Andy Bundock Senior Designer | Art Director
Play & personal stuff
Mucking about, travel photography, video tutorials and typography projects.
Learning new video tips and tricks on Videocopilot’s fantastic tutorial pages. Once you get past Andrew Kramer's terrible jokes that is.
A year out with a laptop and a couple
of digital SLRs. A lot of fun pretending to be a travel journalists snapping and tapping away.
One of my great loves going back to my college days was typography.
Here I'm getting back to my roots with personal type projects
It all started back in the school playground. Most kids had Adidas Kick, then Mamba. If you were really cool, Adidas Samba.
My parents couldn’t afford to pay for decent trainers.
So I got a paper round.
One of the greatest trainers of all time
Campus were originally introduced in the early 1970s as the Tournamnet, but was renamed in around 1980. Its reputation is such that it is now worn by trainer fans the world over.
Although associated with the hip-hop scene, the Campus only really gained its cult following after Brooklyn rappers the Beastie Boys started to wear the shoe religiously. The cover of their 1992 album Check Your Head immortised it.
From this launch pad, the Campus was adopted by skateboarders worldwide. Not only did it look good, but it came in a range of great colours and was durable.
The shoe was seen as an excellent lightweight model. Its ability to complement denim was an added advantage.
Adidas Forest Hills
80’s Casuals trainer of choice
The Forest Hills tennis shoe was produced in many different styles during the 1970s and 1980s.The version we recognise today as Forest Hills was adopted by British Football fans and so called Casuals during the 1980s. Completing the emsemble of Lacoste rollneck, Fila tracksuit top and Lois Jumbo cords. It was all about the lables and the gold stripes just topped it off.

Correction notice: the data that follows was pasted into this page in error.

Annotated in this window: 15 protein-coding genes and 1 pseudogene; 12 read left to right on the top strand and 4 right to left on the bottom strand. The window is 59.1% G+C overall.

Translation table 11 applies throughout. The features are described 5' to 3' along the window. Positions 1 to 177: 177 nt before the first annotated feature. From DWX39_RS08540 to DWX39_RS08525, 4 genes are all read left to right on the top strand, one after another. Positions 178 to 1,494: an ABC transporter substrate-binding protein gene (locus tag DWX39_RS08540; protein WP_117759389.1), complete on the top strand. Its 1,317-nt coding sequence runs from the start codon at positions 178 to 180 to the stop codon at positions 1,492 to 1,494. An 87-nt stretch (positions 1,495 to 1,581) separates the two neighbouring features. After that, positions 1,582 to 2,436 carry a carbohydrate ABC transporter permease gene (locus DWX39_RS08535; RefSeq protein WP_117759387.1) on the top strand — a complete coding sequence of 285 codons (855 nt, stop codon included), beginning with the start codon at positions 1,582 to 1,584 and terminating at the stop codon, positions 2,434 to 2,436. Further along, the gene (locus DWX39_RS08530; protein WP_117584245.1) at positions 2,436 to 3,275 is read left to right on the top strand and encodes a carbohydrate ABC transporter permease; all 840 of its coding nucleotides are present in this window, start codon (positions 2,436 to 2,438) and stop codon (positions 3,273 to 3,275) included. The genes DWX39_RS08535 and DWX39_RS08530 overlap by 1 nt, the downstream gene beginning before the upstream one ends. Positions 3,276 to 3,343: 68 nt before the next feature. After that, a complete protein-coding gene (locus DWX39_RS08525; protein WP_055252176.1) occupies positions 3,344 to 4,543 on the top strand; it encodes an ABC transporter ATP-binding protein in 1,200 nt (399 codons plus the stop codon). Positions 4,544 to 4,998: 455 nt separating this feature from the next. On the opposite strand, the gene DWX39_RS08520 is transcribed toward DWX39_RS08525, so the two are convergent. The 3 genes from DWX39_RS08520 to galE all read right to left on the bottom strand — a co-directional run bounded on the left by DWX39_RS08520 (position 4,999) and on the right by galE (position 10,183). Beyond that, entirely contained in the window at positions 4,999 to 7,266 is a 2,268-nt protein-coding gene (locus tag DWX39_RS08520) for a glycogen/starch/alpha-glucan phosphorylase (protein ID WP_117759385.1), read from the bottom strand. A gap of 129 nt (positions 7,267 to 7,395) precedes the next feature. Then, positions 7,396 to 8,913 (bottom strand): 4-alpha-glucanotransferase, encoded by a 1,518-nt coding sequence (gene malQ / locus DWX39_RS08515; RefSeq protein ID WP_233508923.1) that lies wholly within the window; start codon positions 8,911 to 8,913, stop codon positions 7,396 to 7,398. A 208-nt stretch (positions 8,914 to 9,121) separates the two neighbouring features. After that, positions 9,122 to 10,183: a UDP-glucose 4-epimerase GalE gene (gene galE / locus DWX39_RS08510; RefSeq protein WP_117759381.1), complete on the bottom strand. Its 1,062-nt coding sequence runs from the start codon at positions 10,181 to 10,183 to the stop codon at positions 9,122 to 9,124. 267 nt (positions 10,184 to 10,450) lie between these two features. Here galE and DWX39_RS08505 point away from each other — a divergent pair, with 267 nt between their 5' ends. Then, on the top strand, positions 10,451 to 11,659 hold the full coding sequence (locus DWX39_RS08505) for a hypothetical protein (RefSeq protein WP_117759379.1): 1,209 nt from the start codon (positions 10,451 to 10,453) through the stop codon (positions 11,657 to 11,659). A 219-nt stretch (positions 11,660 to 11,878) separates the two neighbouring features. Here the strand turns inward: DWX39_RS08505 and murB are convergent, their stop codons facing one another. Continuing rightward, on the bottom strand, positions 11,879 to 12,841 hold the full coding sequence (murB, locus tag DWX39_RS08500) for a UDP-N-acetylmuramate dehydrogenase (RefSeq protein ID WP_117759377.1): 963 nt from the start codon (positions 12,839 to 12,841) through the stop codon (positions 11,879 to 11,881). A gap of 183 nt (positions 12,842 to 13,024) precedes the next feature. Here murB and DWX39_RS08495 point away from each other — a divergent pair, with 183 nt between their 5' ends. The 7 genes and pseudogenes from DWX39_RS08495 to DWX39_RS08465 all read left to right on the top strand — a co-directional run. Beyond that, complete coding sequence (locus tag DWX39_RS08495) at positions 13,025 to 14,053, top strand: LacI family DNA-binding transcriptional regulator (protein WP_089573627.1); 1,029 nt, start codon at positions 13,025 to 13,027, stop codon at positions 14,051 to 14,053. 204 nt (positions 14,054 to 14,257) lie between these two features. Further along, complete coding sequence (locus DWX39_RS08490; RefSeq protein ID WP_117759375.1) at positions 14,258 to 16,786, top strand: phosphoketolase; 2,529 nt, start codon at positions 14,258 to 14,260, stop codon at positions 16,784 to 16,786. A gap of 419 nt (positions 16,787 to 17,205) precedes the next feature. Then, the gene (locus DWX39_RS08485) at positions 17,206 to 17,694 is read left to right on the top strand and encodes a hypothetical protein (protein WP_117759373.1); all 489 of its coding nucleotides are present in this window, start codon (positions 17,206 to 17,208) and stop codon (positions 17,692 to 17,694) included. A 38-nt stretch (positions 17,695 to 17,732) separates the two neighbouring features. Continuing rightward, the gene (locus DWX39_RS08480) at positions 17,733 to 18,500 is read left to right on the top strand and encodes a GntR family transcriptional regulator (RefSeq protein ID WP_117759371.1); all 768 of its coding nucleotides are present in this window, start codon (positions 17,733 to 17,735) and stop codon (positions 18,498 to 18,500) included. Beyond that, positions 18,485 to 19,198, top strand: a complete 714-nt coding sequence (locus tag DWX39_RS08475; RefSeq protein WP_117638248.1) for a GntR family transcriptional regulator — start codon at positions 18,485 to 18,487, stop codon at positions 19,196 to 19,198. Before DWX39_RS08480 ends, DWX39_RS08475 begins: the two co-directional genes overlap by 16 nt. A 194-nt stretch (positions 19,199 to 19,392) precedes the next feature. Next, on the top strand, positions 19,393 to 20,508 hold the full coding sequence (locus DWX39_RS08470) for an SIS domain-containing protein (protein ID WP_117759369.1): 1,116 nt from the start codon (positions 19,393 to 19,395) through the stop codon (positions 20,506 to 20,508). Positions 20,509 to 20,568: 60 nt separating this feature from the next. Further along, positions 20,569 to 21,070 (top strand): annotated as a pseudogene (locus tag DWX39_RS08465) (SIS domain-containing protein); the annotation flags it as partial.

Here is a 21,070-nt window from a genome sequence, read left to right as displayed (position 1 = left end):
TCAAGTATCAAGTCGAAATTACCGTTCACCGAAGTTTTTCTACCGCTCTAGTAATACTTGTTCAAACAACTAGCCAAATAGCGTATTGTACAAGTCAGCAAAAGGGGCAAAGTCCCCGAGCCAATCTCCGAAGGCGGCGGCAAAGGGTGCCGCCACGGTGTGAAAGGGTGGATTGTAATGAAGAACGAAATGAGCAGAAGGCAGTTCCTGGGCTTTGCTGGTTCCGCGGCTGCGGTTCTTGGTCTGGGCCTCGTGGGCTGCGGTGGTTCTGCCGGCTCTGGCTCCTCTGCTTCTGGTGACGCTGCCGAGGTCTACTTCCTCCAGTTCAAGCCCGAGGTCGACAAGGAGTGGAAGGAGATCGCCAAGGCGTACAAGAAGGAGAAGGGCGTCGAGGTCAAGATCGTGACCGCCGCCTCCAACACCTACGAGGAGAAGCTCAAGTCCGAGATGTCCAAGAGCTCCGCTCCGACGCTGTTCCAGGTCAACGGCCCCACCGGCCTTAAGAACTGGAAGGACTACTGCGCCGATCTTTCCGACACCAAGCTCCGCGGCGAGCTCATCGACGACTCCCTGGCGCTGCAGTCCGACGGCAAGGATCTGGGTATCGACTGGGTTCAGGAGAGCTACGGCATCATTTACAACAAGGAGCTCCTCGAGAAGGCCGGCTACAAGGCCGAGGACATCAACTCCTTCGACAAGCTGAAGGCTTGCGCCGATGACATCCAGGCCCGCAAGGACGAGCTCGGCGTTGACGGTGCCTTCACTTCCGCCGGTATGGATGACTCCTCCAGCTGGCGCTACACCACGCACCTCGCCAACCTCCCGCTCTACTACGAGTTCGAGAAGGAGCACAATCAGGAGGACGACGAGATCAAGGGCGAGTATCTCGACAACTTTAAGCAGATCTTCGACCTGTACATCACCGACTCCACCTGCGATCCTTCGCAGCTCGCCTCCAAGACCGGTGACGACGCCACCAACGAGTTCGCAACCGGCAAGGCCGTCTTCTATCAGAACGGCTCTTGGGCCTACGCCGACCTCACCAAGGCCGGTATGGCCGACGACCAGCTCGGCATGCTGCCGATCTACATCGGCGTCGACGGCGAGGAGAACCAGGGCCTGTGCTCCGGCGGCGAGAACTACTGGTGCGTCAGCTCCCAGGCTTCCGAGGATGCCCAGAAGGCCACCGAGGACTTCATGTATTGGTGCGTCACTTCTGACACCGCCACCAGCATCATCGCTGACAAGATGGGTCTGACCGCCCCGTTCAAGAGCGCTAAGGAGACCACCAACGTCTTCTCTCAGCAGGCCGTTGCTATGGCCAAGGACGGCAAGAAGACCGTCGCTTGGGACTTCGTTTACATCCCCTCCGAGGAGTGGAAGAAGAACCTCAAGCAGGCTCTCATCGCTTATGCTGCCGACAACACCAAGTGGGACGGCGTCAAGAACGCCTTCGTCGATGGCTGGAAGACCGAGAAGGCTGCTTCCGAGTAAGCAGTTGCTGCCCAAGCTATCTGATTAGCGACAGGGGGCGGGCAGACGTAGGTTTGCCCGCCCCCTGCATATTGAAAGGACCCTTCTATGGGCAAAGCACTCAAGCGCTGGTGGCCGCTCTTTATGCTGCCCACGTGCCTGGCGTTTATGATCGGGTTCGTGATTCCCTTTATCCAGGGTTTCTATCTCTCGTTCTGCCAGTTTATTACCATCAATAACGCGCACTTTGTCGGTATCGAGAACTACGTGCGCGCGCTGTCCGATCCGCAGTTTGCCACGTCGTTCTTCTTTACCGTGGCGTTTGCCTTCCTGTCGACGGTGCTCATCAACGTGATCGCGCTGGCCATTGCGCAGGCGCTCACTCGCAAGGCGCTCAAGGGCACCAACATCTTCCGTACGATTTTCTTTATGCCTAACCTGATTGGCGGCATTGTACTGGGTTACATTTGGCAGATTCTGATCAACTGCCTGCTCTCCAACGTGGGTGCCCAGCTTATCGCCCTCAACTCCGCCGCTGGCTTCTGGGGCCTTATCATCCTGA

There are many urban myths surrounding who wore the first Forest Hills. This has helped to increase the shoe’s status, cultural-historical standing and fan base.
Destined to stand the test of time
There is much speculation about the Gazelle’s original purpose. The general consensus seems to be that this model was originally intended as an athletic training shoe. Whatever its initial function, the Gazelle is certainly a beautiful shoe.
It made real impact on the early 80s UK hip-hop scene, when the likes of the Superstar and Campus were not yet widely available. It was also good for dancing.
As well as being a high favourite b-boys and football fans, the Gazelle would not look out of place at indie and Acid-Jazz venues. It was also adopted by Brit-pop groups in the 90s.
The ultimate school playground classic
The king of the school playground, Samba was the ultimate football trainer.
If you wore trainers with your school uniform they had to be black. They tried to make you black the stripes in but when did you ever listen your teachers. Besides, defacing the brand with the three stripes is just plain blasphemy.
Most kids had adidas Kick or Mamba, but if you had Samba you were cooler than the Fonz.